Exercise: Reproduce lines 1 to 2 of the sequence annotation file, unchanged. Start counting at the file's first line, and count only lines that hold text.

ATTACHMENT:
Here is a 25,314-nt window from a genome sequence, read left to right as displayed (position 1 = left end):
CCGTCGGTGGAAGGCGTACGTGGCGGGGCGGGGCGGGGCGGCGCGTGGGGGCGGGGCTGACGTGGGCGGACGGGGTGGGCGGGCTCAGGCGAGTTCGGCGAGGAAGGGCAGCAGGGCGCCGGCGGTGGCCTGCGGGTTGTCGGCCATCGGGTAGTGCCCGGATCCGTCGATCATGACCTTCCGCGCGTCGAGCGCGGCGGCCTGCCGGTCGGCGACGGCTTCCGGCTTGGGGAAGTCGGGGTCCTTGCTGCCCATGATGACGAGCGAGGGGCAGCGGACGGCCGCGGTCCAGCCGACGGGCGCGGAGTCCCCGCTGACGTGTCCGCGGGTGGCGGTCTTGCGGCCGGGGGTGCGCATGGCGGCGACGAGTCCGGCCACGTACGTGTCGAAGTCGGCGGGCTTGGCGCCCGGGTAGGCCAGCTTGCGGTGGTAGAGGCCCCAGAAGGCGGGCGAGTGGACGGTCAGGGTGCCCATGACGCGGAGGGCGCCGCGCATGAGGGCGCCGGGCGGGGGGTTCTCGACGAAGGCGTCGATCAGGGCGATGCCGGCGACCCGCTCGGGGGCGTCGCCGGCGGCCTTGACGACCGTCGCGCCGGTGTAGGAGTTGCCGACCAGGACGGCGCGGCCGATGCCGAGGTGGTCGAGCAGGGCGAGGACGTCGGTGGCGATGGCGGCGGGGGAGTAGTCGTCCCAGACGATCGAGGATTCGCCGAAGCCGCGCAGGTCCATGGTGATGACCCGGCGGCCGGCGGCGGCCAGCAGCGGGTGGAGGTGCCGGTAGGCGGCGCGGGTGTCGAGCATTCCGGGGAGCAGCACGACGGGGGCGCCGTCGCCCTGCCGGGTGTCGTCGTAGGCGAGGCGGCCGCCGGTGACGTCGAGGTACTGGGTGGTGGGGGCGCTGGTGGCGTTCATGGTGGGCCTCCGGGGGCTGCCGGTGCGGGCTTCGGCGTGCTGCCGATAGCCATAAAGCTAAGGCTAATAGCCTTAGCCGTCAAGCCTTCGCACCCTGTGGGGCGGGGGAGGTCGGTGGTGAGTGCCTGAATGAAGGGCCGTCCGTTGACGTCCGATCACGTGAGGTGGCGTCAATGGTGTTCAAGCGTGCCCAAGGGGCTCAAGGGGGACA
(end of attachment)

Here is a 25,314-nt window from a genome sequence, read left to right as displayed (position 1 = left end):
CCGTCGGTGGAAGGCGTACGTGGCGGGGCGGGGCGGGGCGGCGCGTGGGGGCGGGGCTGACGTGGGCGGACGGGGTGGGCGGGCTCAGGCGAGTTCGGCGAGGAAGGGCAGCAGGGCGCCGGCGGTGGCCTGCGGGTTGTCGGCCATCGGGTAGTGCCCGGATCCGTCGATCATGACCTTCCGCGCGTCGAGCGCGGCGGCCTGCCGGTCGGCGACGGCTTCCGGCTTGGGGAAGTCGGGGTCCTTGCTGCCCATGATGACGAGCGAGGGGCAGCGGACGGCCGCGGTCCAGCCGACGGGCGCGGAGTCCCCGCTGACGTGTCCGCGGGTGGCGGTCTTGCGGCCGGGGGTGCGCATGGCGGCGACGAGTCCGGCCACGTACGTGTCGAAGTCGGCGGGCTTGGCGCCCGGGTAGGCCAGCTTGCGGTGGTAGAGGCCCCAGAAGGCGGGCGAGTGGACGGTCAGGGTGCCCATGACGCGGAGGGCGCCGCGCATGAGGGCGCCGGGCGGGGGGTTCTCGACGAAGGCGTCGATCAGGGCGATGCCGGCGACCCGCTCGGGGGCGTCGCCGGCGGCCTTGACGACCGTCGCGCCGGTGTAGGAGTTGCCGACCAGGACGGCGCGGCCGATGCCGAGGTGGTCGAGCAGGGCGAGGACGTCGGTGGCGATGGCGGCGGGGGAGTAGTCGTCCCAGACGATCGAGGATTCGCCGAAGCCGCGCAGGTCCATGGTGATGACCCGGCGGCCGGCGGCGGCCAGCAGCGGGTGGAGGTGCCGGTAGGCGGCGCGGGTGTCGAGCATTCCGGGGAGCAGCACGACGGGGGCGCCGTCGCCCTGCCGGGTGTCGTCGTAGGCGAGGCGGCCGCCGGTGACGTCGAGGTACTGGGTGGTGGGGGCGCTGGTGGCGTTCATGGTGGGCCTCCGGGGGCTGCCGGTGCGGGCTTCGGCGTGCTGCCGATAGCCATAAAGCTAAGGCTAATAGCCTTAGCCGTCAAGCCTTCGCACCCTGTGGGGCGGGGGAGGTCGGTGGTGAGTGCCTGAATGAAGGGCCGTCCGTTGACGTCCGATCACGTGAGGTGGCGTCAATGGTGTTCAAGCGTGCCCAAGGGGCTCAAGGGGGACA